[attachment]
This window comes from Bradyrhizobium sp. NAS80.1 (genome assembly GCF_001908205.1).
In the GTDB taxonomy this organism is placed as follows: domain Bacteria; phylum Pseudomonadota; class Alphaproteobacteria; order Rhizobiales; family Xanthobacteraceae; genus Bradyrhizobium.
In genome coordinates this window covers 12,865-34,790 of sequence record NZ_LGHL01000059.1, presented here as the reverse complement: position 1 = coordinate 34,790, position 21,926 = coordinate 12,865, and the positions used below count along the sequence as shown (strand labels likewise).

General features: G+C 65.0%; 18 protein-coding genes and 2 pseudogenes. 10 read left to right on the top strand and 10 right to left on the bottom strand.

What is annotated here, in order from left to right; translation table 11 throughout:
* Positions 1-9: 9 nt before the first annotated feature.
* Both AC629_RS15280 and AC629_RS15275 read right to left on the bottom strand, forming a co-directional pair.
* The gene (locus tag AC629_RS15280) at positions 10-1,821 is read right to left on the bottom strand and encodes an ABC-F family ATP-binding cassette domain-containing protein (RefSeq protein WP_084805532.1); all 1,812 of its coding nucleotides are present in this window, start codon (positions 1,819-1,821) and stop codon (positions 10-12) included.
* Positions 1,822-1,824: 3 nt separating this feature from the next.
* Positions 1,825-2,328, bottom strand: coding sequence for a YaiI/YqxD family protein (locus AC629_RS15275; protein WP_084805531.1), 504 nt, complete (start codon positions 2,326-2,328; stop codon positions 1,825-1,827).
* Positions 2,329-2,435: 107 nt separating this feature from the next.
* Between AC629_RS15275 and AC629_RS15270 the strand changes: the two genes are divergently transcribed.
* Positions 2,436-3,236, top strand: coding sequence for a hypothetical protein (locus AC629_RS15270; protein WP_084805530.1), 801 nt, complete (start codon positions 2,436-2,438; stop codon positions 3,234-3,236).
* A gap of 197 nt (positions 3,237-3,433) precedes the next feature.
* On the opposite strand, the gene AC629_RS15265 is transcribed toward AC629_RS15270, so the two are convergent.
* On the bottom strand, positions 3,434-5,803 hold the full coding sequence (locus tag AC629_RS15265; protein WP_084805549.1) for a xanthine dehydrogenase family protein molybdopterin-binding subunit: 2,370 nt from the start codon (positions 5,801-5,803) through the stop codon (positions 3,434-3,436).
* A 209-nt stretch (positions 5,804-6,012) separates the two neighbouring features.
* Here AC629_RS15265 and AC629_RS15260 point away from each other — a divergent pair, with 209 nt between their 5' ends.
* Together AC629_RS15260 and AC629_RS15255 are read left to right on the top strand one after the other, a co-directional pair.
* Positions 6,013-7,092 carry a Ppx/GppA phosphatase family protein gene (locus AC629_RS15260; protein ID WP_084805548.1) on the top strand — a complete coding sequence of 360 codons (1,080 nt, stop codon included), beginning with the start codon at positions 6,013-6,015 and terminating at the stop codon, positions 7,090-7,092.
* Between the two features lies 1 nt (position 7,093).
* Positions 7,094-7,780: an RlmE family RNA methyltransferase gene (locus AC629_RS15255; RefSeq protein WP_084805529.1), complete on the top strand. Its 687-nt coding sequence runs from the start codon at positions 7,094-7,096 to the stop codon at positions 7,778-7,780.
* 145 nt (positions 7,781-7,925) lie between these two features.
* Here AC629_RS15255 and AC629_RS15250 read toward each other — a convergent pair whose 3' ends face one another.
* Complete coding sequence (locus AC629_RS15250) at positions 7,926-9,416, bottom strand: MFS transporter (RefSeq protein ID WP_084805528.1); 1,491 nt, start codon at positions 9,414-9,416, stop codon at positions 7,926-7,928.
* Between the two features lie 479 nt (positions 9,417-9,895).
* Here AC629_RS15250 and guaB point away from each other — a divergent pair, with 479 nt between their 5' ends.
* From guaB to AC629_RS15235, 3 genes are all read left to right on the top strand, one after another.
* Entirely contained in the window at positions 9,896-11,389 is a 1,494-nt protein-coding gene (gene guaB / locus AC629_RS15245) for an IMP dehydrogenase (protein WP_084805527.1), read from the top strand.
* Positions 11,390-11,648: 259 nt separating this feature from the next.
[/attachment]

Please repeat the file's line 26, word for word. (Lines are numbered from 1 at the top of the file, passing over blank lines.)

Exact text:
* Between the two features lie 479 nt (positions 9,417-9,895).